A fully actuated system can execute any joint trajectory. However, if a system is under-actuated, not all joint trajectories are attainable. The authors have actively pursued novel designs of under-actuated robotic arms which are both controllable and feedback linearizable. These robots can perform point-to-point motions in the state space, but potentially can be designed to work with fewer actuators, hence with lower cost. With this same spirit, the technical note investigates the property of differential flatness for a class of planar under-actuated open-chain robots having a specific inertia distribution, but driven by only one or two actuators. This technical note addresses the following theoretical question: what placement of one or two actuators will make an n-DOF planar robot differentially flat if it is designed so that its center of mass always lies at joint 2?
This note presents a new extension of the inclusion principle to cope with the problem of designing robust overlapping controllers for state-delayed discrete-time systems with norm bounded uncertainties using the concept of guaranteed cost control. Expansion-contraction relations for systems and contractibility conditions for output guaranteed cost memoryless controllers are proved, including conditions on the equality of guaranteed performance bounds. The controllers are designed in the expanded space using a linear matrix inequality (LMI) delay independent procedure specifically adapted to this class of problems. The designed controllers are then contracted and implemented into the original system. The results are specialized for the overlapping decentralized control design. The method enables an effective construction of block tridiagonal controllers. A numerical illustrative example is supplied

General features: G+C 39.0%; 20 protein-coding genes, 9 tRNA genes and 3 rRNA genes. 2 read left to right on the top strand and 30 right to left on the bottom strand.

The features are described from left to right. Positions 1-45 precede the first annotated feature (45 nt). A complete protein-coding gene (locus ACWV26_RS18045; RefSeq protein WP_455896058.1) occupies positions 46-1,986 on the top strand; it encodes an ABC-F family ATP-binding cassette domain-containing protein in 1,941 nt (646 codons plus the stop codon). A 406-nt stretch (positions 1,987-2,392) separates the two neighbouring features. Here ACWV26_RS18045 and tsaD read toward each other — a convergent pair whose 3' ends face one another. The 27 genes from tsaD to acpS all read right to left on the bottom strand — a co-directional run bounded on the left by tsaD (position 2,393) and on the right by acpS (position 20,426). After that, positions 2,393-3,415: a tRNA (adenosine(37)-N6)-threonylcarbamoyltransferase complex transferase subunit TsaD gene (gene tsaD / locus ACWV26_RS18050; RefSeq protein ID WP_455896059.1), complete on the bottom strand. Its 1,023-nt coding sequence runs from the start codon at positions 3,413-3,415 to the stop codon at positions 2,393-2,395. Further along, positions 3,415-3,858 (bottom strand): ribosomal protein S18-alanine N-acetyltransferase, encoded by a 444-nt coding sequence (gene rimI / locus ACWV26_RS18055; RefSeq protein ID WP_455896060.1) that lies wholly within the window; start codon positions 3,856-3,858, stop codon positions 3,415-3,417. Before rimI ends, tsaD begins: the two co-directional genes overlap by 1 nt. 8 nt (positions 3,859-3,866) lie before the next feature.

This note deals with the problem of regulating the displacement and velocity of a mechanical system that includes a Bouc-Wen hysteresis model both of which have uncertain parameters. The dynamic part of the hysteresis is not accessible to measurement and acts as an uncertain dynamic. It is shown that the global boundedness of the control and closed loop signals along with asymptotic regulation can be assured using a simple PID controller.
A generalized structure of complementary matrices involved in the input-state-output inclusion principle for linear time-invariant systems including contractibility conditions for static state feedback controllers is well known. In this note, it is shown how to further extend this structure when considering contractibility of dynamic controllers. Necessary and sufficient conditions for contractibility are proved in terms of both unstructured and block structured complementary matrices for general expansion/contraction transformation matrices. Explicit sufficient conditions for blocks of complementary matrices ensuring contractibility are proved for general expansion/contraction transformation matrices. Moreover, these conditions are further specialized for a particular class of transformation matrices.
The result contributed by the article is that controllability-observability of an original continuous-time LTI dynamic system can always be simultaneously preserved in expanded systems within the inclusion principle when using block structured complementary matrices. This new structure offers more degrees of freedom for the selection of specific complementary matrices than well known used cases, such as aggregations and restrictions, which enable such preservation only in certain special cases. A complete unrestricted transmission of these qualitative properties from the original controllable-observable system to its expansion is a basic requirement on the expansion/contraction process, mainly when controllers/observers are designed in expanded systems to be consequently contracted for implementation in initially given systems. An original system composed of two overlapped subsystems is adopted as a general prototype ease. A numerical example is supplied
This paper presents a strategy for choosing complementary matrices in the framework of the inclusion principle with state LQ optimal control of LTI systems, it is based on translating the basic restrictions given by the inclusion principle into explicit block structures for these matrices, the degree of freedom given by these structures is illustrated by means of an example of overlapping decentralized control design